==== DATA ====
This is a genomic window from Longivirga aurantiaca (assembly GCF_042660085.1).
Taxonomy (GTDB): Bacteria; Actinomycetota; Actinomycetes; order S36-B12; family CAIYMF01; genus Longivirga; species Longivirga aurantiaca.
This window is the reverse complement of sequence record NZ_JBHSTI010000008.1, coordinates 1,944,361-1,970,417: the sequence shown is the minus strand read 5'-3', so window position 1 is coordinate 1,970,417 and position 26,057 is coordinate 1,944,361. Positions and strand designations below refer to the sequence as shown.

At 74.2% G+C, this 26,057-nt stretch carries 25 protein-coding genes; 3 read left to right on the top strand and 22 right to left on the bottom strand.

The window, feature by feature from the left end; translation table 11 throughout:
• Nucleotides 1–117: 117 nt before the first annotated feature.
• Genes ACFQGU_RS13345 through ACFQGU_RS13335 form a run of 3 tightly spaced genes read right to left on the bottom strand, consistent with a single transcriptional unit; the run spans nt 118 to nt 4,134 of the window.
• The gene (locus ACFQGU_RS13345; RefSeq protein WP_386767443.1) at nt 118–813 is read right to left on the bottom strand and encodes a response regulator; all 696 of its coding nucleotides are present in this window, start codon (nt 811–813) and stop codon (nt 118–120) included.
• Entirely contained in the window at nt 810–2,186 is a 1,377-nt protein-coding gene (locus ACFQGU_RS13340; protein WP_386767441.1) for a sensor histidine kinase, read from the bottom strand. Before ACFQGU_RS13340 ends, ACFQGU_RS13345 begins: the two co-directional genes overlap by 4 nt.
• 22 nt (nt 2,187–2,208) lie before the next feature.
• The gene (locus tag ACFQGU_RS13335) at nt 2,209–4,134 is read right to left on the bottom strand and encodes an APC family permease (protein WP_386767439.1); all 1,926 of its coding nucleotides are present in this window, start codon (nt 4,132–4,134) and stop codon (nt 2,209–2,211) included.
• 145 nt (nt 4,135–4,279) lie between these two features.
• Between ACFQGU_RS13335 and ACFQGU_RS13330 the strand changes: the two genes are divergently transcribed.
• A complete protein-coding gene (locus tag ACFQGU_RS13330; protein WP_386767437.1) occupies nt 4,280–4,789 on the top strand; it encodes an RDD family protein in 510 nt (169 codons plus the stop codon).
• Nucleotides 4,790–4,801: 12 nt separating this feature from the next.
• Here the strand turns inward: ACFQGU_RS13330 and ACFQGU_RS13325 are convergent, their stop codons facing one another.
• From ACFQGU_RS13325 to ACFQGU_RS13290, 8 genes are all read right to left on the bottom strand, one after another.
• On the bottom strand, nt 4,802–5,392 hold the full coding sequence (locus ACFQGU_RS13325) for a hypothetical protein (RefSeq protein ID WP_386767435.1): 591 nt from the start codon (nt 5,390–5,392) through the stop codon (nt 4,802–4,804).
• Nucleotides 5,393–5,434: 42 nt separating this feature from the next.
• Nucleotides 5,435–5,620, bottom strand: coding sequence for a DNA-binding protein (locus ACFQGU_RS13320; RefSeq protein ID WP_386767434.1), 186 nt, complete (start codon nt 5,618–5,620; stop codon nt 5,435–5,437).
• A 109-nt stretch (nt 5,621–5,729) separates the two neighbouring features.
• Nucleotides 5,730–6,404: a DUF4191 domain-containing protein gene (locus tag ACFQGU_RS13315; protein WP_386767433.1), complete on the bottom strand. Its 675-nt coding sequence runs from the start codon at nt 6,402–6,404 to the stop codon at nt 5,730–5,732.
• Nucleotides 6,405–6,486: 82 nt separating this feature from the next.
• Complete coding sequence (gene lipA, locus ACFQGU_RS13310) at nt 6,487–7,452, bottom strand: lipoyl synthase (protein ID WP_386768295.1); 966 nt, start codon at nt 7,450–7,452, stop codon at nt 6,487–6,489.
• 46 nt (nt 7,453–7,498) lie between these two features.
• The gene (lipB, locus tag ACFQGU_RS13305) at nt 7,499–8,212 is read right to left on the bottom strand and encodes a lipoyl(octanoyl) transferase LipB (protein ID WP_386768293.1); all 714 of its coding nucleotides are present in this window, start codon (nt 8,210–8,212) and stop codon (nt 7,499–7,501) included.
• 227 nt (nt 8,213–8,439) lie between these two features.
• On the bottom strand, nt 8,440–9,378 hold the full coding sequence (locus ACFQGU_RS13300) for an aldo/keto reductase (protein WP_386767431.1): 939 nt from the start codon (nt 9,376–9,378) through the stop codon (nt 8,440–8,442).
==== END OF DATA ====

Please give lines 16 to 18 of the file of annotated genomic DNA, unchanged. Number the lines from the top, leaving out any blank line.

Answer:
• Here the strand turns inward: ACFQGU_RS13330 and ACFQGU_RS13325 are convergent, their stop codons facing one another.
• From ACFQGU_RS13325 to ACFQGU_RS13290, 8 genes are all read right to left on the bottom strand, one after another.
• On the bottom strand, nt 4,802–5,392 hold the full coding sequence (locus ACFQGU_RS13325) for a hypothetical protein (RefSeq protein ID WP_386767435.1): 591 nt from the start codon (nt 5,390–5,392) through the stop codon (nt 4,802–4,804).